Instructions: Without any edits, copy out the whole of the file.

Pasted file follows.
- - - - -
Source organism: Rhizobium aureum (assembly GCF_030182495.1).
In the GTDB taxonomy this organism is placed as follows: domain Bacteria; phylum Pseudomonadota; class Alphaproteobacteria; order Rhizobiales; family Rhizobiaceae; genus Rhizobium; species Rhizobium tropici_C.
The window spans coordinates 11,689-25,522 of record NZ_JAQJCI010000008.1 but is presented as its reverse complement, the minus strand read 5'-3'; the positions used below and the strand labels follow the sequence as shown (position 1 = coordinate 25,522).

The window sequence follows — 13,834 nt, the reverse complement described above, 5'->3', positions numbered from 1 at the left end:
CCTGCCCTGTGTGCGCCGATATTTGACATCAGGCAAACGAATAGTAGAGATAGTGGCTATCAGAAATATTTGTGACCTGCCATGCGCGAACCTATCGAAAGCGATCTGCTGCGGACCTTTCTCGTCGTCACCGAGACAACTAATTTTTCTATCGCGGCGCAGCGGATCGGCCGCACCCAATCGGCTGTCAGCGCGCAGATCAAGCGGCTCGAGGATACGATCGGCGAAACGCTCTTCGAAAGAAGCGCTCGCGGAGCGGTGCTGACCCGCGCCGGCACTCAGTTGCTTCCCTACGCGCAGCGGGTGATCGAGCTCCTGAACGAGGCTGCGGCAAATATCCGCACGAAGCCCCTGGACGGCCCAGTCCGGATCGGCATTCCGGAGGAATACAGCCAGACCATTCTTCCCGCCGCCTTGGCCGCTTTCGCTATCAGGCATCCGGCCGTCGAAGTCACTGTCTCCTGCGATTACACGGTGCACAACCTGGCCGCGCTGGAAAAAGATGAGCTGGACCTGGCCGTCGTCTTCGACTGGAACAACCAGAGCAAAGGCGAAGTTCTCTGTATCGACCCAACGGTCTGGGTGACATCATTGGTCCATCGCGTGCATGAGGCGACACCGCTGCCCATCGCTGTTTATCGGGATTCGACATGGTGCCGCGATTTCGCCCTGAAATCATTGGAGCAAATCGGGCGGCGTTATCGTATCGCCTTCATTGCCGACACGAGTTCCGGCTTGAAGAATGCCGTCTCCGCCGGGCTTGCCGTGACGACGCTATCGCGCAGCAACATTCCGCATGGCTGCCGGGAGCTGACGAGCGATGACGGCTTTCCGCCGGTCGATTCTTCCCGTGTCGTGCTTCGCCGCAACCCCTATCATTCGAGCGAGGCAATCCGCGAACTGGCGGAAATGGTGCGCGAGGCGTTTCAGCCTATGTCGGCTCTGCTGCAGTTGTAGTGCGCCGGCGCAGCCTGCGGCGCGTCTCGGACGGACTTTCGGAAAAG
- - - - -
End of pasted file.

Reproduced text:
Source organism: Rhizobium aureum (assembly GCF_030182495.1).
In the GTDB taxonomy this organism is placed as follows: domain Bacteria; phylum Pseudomonadota; class Alphaproteobacteria; order Rhizobiales; family Rhizobiaceae; genus Rhizobium; species Rhizobium tropici_C.
The window spans coordinates 11,689-25,522 of record NZ_JAQJCI010000008.1 but is presented as its reverse complement, the minus strand read 5'-3'; the positions used below and the strand labels follow the sequence as shown (position 1 = coordinate 25,522).

The window sequence follows — 13,834 nt, the reverse complement described above, 5'->3', positions numbered from 1 at the left end:
CCTGCCCTGTGTGCGCCGATATTTGACATCAGGCAAACGAATAGTAGAGATAGTGGCTATCAGAAATATTTGTGACCTGCCATGCGCGAACCTATCGAAAGCGATCTGCTGCGGACCTTTCTCGTCGTCACCGAGACAACTAATTTTTCTATCGCGGCGCAGCGGATCGGCCGCACCCAATCGGCTGTCAGCGCGCAGATCAAGCGGCTCGAGGATACGATCGGCGAAACGCTCTTCGAAAGAAGCGCTCGCGGAGCGGTGCTGACCCGCGCCGGCACTCAGTTGCTTCCCTACGCGCAGCGGGTGATCGAGCTCCTGAACGAGGCTGCGGCAAATATCCGCACGAAGCCCCTGGACGGCCCAGTCCGGATCGGCATTCCGGAGGAATACAGCCAGACCATTCTTCCCGCCGCCTTGGCCGCTTTCGCTATCAGGCATCCGGCCGTCGAAGTCACTGTCTCCTGCGATTACACGGTGCACAACCTGGCCGCGCTGGAAAAAGATGAGCTGGACCTGGCCGTCGTCTTCGACTGGAACAACCAGAGCAAAGGCGAAGTTCTCTGTATCGACCCAACGGTCTGGGTGACATCATTGGTCCATCGCGTGCATGAGGCGACACCGCTGCCCATCGCTGTTTATCGGGATTCGACATGGTGCCGCGATTTCGCCCTGAAATCATTGGAGCAAATCGGGCGGCGTTATCGTATCGCCTTCATTGCCGACACGAGTTCCGGCTTGAAGAATGCCGTCTCCGCCGGGCTTGCCGTGACGACGCTATCGCGCAGCAACATTCCGCATGGCTGCCGGGAGCTGACGAGCGATGACGGCTTTCCGCCGGTCGATTCTTCCCGTGTCGTGCTTCGCCGCAACCCCTATCATTCGAGCGAGGCAATCCGCGAACTGGCGGAAATGGTGCGCGAGGCGTTTCAGCCTATGTCGGCTCTGCTGCAGTTGTAGTGCGCCGGCGCAGCCTGCGGCGCGTCTCGGACGGACTTTCGGAAAAG